In order to localize the source of the ERP responses, supplemental analyses were conducted for all ERP waves. We used the sLORETA method (standard low resolution electromagnetic tomography, via Curry v5.0) for localizing electrical activity in the brain using a Laplacian model term that measures the second derivative of source strengths (Anderer et al., 1998). Current density reconstructions (CDRs) assume simultaneous activity at a large number of possible source locations. Prior results have shown that LORETA produces blurred but accurate localizations of point sources in other visual processing paradigms (e.g. Pascual-Marqui et al., 2002; Guo et al., 2007; Jiang et al., 2008). The procedure used a realistic volume conductor model derived from a boundary element method with skin (10 mm), skull (9 mm), and brain (7 mm) layers, using conductivities of 0.3300, 0.0042, and 0.3300 μV, respectively.

3. Results

3.1. Behavioral results

Response time data revealed an expected main effect of repetition, F(2,64) = 245.18, P < 0.001. Reaction time for all participants decreased from the initial presentation of an object to its second and third presentations. An interaction between prior learning and repetition was also significant, F (2, 64) = 5.13, P = 0.01. Reaction times for studied objects decreased steadily with each repeated presentation. (Figure 2).

Figure 2
High (solid line) and low (dashed line) sensation seekers’ reaction times for new and studied objects as a function of stimulus presentation. The left panel presents performances with new objects, while the right panel presents performances for ...

3.2. ERP results

3.2.1. LPC latency

Figure 3 presents ERP responses to new and studied objects in both high and low sensation seekers as a function of time following stimulus presentation. For LPC peak latency, a main effect of Group, F(1,32) = 5.162, P < 0.05, and an interaction between Group and Electrode, F(7,224) = 7.68, P < 0.001, were found. Peak LPC latencies were shorter for low (M = 502.89 ms) than high (M = 533.11 ms) sensation seekers, but only at frontal sites (i.e., FPz, Fz, FCz).

Figure 3
ERP responses to new and studied objects in both high and low sensation seekers as a function of electrode placement, time following stimulus presentation, and stimulus repetition. The ERP responses (LPC) reduced with repetition of a stimulus among the ...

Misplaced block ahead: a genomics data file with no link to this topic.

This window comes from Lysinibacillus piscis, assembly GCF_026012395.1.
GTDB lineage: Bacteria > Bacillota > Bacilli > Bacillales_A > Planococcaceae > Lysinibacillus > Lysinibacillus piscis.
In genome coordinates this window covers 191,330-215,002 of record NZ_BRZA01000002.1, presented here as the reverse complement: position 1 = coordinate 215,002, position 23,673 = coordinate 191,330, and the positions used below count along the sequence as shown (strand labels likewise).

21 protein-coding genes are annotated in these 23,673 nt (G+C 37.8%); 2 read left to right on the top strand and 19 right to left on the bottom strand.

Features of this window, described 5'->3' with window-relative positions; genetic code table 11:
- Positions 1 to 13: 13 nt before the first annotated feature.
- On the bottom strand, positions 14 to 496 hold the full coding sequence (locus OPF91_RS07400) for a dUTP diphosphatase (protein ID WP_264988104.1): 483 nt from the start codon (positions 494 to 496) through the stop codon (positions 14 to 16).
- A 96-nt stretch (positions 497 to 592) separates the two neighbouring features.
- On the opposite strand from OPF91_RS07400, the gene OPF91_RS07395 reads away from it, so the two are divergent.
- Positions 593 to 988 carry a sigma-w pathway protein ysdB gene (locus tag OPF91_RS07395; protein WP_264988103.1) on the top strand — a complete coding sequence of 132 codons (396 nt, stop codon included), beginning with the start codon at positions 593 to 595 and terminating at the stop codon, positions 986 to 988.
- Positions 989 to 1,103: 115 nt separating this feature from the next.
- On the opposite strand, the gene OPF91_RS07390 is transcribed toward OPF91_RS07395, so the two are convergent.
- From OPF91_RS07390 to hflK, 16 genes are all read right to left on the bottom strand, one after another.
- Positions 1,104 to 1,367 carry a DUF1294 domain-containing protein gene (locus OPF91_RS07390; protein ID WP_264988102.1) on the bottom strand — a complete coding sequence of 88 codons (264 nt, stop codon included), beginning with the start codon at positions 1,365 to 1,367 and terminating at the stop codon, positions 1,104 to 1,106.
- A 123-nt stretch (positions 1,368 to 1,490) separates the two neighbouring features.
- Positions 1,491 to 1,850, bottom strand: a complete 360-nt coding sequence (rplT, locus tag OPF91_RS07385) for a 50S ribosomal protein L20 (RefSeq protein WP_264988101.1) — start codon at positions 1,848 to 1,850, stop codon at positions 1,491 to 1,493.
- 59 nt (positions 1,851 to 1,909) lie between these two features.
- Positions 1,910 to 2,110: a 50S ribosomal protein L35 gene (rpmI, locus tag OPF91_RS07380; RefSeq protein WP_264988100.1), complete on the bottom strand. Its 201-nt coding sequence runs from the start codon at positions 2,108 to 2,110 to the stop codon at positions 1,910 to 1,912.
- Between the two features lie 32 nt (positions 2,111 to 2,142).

3.2.2. LPC adaptation

ANOVAs were conducted to test the mean amplitude at 400–600, 600–800, and 800–900 ms intervals. The 4-way interactions between group, study type, repetition, and electrode were significant only for the intervals of 400–600 [F (14,448) = 2.41, P < 0.05] and 600–800 ms [F (14,448) = 2.45, P < 0.05]. Simple effects analyses revealed the same effects for both time intervals. At frontal sites, low sensation seekers had larger LPC responses for studied than new objects during the initial presentation, no amplitude difference between studied and new objects during the second presentation, and larger positive amplitude for new than studied objects during the third presentation. In contrast, LPC responses did not vary across the three presentations for high sensation seekers or across the object type (see Figure 3). These data demonstrate that high and low sensation seekers show different LPC responses to new and old repeated objects. That is, low sensation seekers are more sensitive to repetition of previously seen objects.

3.2.3. Correlations and regressions

Differences between high and low sensation seekers may relate to one or more components of the multidimensional sensation seeking personality trait. To explore this issue, we examined the relationship between ERP LPC components and scores on the four subscales of the SSS Form V.

Since we found group differences in frontal electrode sites with repetition, it was assumed that the adaptation process of all presentations rather than the first presentation was a better indicator of experience seeking or response to boredom. Thus we examined the correlations between SSS subscale scores and LPC latency and amplitudes of all repetitions in the Fz, FPz and FCz. The overall LPC mean amplitudes, however, did not correlate with any of the subscales. Interestingly, we found a significant correlation of LPC latency (pooled repetitions) of frontal electrodes and the boredom susceptibility score. Table 1 indicates that frontal LPC latency of all repetitions (Fz, FCz, and FPz) was significantly correlated with the experience seeking (ES) and boredom susceptibility (BS) scales. The overall LPC mean amplitudes, however, did not correlate with any of the subscales. Table 1 provides Pearson correlations between frontal LPC responses/LPC latencies and scores of each of the four subscales (Table 1), as well as providing beta weights from a simultaneous regression which controls for the overlap among subscales.

Table 1
Pearson Correlations (n=34)